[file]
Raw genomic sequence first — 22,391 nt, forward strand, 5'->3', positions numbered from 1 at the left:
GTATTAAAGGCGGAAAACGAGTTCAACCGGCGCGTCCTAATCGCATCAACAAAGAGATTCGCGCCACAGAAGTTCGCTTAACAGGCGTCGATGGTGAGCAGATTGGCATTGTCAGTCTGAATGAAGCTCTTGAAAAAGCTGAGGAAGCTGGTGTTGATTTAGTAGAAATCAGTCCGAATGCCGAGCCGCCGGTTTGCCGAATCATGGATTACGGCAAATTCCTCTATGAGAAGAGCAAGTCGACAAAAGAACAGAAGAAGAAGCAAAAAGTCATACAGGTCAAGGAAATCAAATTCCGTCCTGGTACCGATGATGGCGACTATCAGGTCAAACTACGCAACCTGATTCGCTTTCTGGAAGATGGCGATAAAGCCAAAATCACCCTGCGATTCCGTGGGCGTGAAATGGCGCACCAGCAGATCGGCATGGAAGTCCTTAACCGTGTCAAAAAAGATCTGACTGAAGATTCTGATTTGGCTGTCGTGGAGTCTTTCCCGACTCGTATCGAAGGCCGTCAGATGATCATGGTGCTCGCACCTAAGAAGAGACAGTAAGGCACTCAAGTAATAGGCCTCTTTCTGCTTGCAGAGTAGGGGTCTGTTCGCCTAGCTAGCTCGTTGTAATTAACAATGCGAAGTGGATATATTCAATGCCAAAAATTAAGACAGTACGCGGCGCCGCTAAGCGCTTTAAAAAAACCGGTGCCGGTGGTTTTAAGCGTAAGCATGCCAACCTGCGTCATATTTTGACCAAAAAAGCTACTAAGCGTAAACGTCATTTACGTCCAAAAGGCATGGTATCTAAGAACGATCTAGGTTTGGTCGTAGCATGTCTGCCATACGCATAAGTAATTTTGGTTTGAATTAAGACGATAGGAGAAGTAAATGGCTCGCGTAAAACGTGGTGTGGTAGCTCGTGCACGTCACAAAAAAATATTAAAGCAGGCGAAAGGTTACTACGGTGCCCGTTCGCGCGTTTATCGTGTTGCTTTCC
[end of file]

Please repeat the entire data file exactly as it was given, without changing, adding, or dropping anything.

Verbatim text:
Raw genomic sequence first — 22,391 nt, forward strand, 5'->3', positions numbered from 1 at the left:
GTATTAAAGGCGGAAAACGAGTTCAACCGGCGCGTCCTAATCGCATCAACAAAGAGATTCGCGCCACAGAAGTTCGCTTAACAGGCGTCGATGGTGAGCAGATTGGCATTGTCAGTCTGAATGAAGCTCTTGAAAAAGCTGAGGAAGCTGGTGTTGATTTAGTAGAAATCAGTCCGAATGCCGAGCCGCCGGTTTGCCGAATCATGGATTACGGCAAATTCCTCTATGAGAAGAGCAAGTCGACAAAAGAACAGAAGAAGAAGCAAAAAGTCATACAGGTCAAGGAAATCAAATTCCGTCCTGGTACCGATGATGGCGACTATCAGGTCAAACTACGCAACCTGATTCGCTTTCTGGAAGATGGCGATAAAGCCAAAATCACCCTGCGATTCCGTGGGCGTGAAATGGCGCACCAGCAGATCGGCATGGAAGTCCTTAACCGTGTCAAAAAAGATCTGACTGAAGATTCTGATTTGGCTGTCGTGGAGTCTTTCCCGACTCGTATCGAAGGCCGTCAGATGATCATGGTGCTCGCACCTAAGAAGAGACAGTAAGGCACTCAAGTAATAGGCCTCTTTCTGCTTGCAGAGTAGGGGTCTGTTCGCCTAGCTAGCTCGTTGTAATTAACAATGCGAAGTGGATATATTCAATGCCAAAAATTAAGACAGTACGCGGCGCCGCTAAGCGCTTTAAAAAAACCGGTGCCGGTGGTTTTAAGCGTAAGCATGCCAACCTGCGTCATATTTTGACCAAAAAAGCTACTAAGCGTAAACGTCATTTACGTCCAAAAGGCATGGTATCTAAGAACGATCTAGGTTTGGTCGTAGCATGTCTGCCATACGCATAAGTAATTTTGGTTTGAATTAAGACGATAGGAGAAGTAAATGGCTCGCGTAAAACGTGGTGTGGTAGCTCGTGCACGTCACAAAAAAATATTAAAGCAGGCGAAAGGTTACTACGGTGCCCGTTCGCGCGTTTATCGTGTTGCTTTCC